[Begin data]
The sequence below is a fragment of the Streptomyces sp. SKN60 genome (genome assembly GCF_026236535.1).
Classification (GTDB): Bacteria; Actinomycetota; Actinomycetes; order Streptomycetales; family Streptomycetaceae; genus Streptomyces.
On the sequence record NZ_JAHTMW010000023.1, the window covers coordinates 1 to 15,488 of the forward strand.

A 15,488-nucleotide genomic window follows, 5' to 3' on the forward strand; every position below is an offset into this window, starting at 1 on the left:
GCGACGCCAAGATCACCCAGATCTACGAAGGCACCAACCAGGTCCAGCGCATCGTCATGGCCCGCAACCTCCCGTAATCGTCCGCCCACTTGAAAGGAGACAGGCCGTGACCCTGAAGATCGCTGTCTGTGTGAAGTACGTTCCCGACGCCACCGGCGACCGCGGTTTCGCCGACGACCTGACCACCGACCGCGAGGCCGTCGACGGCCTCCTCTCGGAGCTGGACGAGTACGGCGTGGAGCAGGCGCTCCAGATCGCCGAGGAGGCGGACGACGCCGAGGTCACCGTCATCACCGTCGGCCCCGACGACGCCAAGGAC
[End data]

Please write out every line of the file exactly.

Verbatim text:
The sequence below is a fragment of the Streptomyces sp. SKN60 genome (genome assembly GCF_026236535.1).
Classification (GTDB): Bacteria; Actinomycetota; Actinomycetes; order Streptomycetales; family Streptomycetaceae; genus Streptomyces.
On the sequence record NZ_JAHTMW010000023.1, the window covers coordinates 1 to 15,488 of the forward strand.

A 15,488-nucleotide genomic window follows, 5' to 3' on the forward strand; every position below is an offset into this window, starting at 1 on the left:
GCGACGCCAAGATCACCCAGATCTACGAAGGCACCAACCAGGTCCAGCGCATCGTCATGGCCCGCAACCTCCCGTAATCGTCCGCCCACTTGAAAGGAGACAGGCCGTGACCCTGAAGATCGCTGTCTGTGTGAAGTACGTTCCCGACGCCACCGGCGACCGCGGTTTCGCCGACGACCTGACCACCGACCGCGAGGCCGTCGACGGCCTCCTCTCGGAGCTGGACGAGTACGGCGTGGAGCAGGCGCTCCAGATCGCCGAGGAGGCGGACGACGCCGAGGTCACCGTCATCACCGTCGGCCCCGACGACGCCAAGGAC